i've been slowing digging further into thoughts about the relation between vulnerability and security in my last two posts. i haven't had the time to be very thoughtful even though i keep thinking i will. so instead i keep putting up posts that provoke, that point the direct i'd like to go when i get the chance. maybe that is all i can do on this blog these days.
so, today is about the stunning new york times book review article by andrew sullivan on the abu ghraib investigations. it is a stunning piece. sure, it details the horror of what happened, and this is the most detailed and aweful version of events i've read. but the article also details how clearly the actions flowed from actions taken by george bush and donald rumsfeld, and the systematic influence that their high level influence had on broad abuses not only at abu ghraib but in afganistan, at guantanamo bay, and so on.
it was especially powerful to see a conservative like sullivan say this: "in a democracy, the responsiblity is also wider. did those of us who fought so passionately for a ruthless war against terrorists give an unwitting green light to these abuses? were we naive in believing that characterizing complex conflicts from afghanistan to iraq as a single simple war against 'evil' might not filter down and lead to decisions that could dehumanize the enemy and lead to abuse?"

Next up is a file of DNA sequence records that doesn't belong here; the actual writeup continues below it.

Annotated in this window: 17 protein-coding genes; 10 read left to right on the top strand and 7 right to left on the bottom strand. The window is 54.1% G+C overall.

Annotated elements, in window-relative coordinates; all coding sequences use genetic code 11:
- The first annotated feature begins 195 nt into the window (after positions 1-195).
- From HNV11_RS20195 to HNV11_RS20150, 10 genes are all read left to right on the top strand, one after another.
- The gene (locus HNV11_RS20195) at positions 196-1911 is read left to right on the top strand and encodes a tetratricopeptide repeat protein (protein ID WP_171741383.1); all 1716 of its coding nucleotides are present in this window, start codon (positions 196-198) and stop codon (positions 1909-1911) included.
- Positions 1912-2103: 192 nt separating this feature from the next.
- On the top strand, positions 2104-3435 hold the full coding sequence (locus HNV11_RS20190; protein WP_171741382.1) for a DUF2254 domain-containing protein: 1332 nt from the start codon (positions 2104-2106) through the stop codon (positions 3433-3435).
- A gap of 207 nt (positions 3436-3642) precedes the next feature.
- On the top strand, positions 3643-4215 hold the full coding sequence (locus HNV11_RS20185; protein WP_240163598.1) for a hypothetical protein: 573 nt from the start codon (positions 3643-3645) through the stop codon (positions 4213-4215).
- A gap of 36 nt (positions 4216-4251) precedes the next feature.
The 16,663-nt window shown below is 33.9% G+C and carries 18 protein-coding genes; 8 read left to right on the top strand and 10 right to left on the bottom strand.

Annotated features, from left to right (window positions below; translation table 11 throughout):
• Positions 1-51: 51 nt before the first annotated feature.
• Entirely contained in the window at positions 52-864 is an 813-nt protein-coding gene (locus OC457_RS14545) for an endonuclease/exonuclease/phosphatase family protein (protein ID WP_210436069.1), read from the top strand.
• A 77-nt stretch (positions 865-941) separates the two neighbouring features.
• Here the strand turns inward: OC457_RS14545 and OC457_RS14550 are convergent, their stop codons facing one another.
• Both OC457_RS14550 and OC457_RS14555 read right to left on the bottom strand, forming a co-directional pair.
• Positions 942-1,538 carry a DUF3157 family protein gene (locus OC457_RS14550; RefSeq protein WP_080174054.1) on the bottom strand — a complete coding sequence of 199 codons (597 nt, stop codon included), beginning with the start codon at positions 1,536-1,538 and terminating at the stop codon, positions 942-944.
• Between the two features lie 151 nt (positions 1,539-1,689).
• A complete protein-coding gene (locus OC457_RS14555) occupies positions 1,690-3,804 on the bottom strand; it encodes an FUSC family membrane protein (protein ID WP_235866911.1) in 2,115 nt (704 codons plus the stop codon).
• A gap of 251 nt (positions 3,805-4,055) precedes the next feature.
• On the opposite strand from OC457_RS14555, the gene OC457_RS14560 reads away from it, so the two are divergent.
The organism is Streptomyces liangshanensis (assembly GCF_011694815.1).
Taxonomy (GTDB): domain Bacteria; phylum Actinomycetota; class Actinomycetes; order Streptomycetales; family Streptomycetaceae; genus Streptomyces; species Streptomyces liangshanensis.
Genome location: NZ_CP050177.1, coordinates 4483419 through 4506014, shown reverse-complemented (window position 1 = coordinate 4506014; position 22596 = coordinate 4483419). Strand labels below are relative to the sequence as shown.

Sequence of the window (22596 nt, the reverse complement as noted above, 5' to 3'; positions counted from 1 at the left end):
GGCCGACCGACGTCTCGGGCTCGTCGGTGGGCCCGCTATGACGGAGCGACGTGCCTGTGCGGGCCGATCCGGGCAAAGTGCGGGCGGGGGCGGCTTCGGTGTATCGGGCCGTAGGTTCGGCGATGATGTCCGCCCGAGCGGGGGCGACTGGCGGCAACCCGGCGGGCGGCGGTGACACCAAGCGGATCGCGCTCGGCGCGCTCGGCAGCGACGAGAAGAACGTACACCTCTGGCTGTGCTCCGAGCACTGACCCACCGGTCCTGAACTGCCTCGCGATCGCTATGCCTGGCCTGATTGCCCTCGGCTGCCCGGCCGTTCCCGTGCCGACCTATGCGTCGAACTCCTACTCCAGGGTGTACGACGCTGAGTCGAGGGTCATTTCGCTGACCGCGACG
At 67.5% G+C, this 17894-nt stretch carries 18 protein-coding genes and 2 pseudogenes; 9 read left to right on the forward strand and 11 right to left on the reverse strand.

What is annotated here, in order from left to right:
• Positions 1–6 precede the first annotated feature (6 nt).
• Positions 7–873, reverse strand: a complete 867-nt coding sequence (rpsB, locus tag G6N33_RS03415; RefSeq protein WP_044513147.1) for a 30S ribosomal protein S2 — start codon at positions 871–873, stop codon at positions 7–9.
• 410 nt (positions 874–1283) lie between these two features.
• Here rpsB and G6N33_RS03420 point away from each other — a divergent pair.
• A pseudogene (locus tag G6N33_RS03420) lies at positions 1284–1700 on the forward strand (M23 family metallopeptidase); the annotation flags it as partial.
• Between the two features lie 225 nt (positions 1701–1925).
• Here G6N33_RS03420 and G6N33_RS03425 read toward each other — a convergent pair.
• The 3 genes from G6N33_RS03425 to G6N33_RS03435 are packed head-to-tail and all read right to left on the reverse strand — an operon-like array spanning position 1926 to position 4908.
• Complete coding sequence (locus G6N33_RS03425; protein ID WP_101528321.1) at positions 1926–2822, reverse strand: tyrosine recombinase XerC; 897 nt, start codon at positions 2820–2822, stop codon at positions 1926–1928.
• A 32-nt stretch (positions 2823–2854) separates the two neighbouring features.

yes, too many spoke of 'hunting down' the terrorists, and the fear of the vulnerability exposes by the 9/11 attacks pushed the usa to broad-brush characterizing of arabs or muslims as suspect as a matter of course. i fear that this torture and the photos that document it are alone enough to mean that we will not succeed in iraq until we leave.
one of the pastors we work with at yale, skip masback, at new canaan congregational, preached a powerful sermon on abu ghraib a few months ago. here it is.
anon, and +peace